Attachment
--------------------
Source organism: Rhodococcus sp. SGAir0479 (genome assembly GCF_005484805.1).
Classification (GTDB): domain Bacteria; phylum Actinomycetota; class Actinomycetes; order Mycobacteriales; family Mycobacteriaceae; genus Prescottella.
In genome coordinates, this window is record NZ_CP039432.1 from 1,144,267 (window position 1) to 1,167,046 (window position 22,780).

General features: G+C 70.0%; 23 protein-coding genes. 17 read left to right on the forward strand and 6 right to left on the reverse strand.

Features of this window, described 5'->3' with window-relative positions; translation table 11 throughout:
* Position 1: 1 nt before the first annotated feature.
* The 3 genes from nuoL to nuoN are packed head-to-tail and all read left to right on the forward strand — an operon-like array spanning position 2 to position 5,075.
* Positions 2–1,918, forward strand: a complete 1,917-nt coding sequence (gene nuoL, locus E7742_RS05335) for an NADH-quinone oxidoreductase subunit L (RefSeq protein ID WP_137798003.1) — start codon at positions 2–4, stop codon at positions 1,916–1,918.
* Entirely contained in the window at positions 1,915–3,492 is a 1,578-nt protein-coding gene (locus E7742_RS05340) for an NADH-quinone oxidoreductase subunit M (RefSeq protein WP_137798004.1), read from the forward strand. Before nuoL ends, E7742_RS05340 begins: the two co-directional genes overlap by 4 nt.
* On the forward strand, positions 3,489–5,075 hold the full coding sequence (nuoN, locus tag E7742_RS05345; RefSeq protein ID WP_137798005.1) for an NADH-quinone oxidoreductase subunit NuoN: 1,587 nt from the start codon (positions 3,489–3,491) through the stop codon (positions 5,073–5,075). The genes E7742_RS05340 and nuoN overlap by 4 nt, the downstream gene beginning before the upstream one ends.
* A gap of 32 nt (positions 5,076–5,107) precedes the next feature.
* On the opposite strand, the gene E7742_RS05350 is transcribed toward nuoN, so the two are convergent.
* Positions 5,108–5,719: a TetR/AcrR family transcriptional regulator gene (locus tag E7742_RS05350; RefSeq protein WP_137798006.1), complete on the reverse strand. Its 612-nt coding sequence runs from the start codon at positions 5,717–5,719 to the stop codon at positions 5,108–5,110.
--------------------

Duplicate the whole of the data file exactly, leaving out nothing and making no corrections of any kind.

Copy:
Source organism: Rhodococcus sp. SGAir0479 (genome assembly GCF_005484805.1).
Classification (GTDB): domain Bacteria; phylum Actinomycetota; class Actinomycetes; order Mycobacteriales; family Mycobacteriaceae; genus Prescottella.
In genome coordinates, this window is record NZ_CP039432.1 from 1,144,267 (window position 1) to 1,167,046 (window position 22,780).

General features: G+C 70.0%; 23 protein-coding genes. 17 read left to right on the forward strand and 6 right to left on the reverse strand.

Features of this window, described 5'->3' with window-relative positions; translation table 11 throughout:
* Position 1: 1 nt before the first annotated feature.
* The 3 genes from nuoL to nuoN are packed head-to-tail and all read left to right on the forward strand — an operon-like array spanning position 2 to position 5,075.
* Positions 2–1,918, forward strand: a complete 1,917-nt coding sequence (gene nuoL, locus E7742_RS05335) for an NADH-quinone oxidoreductase subunit L (RefSeq protein ID WP_137798003.1) — start codon at positions 2–4, stop codon at positions 1,916–1,918.
* Entirely contained in the window at positions 1,915–3,492 is a 1,578-nt protein-coding gene (locus E7742_RS05340) for an NADH-quinone oxidoreductase subunit M (RefSeq protein WP_137798004.1), read from the forward strand. Before nuoL ends, E7742_RS05340 begins: the two co-directional genes overlap by 4 nt.
* On the forward strand, positions 3,489–5,075 hold the full coding sequence (nuoN, locus tag E7742_RS05345; RefSeq protein ID WP_137798005.1) for an NADH-quinone oxidoreductase subunit NuoN: 1,587 nt from the start codon (positions 3,489–3,491) through the stop codon (positions 5,073–5,075). The genes E7742_RS05340 and nuoN overlap by 4 nt, the downstream gene beginning before the upstream one ends.
* A gap of 32 nt (positions 5,076–5,107) precedes the next feature.
* On the opposite strand, the gene E7742_RS05350 is transcribed toward nuoN, so the two are convergent.
* Positions 5,108–5,719: a TetR/AcrR family transcriptional regulator gene (locus tag E7742_RS05350; RefSeq protein WP_137798006.1), complete on the reverse strand. Its 612-nt coding sequence runs from the start codon at positions 5,717–5,719 to the stop codon at positions 5,108–5,110.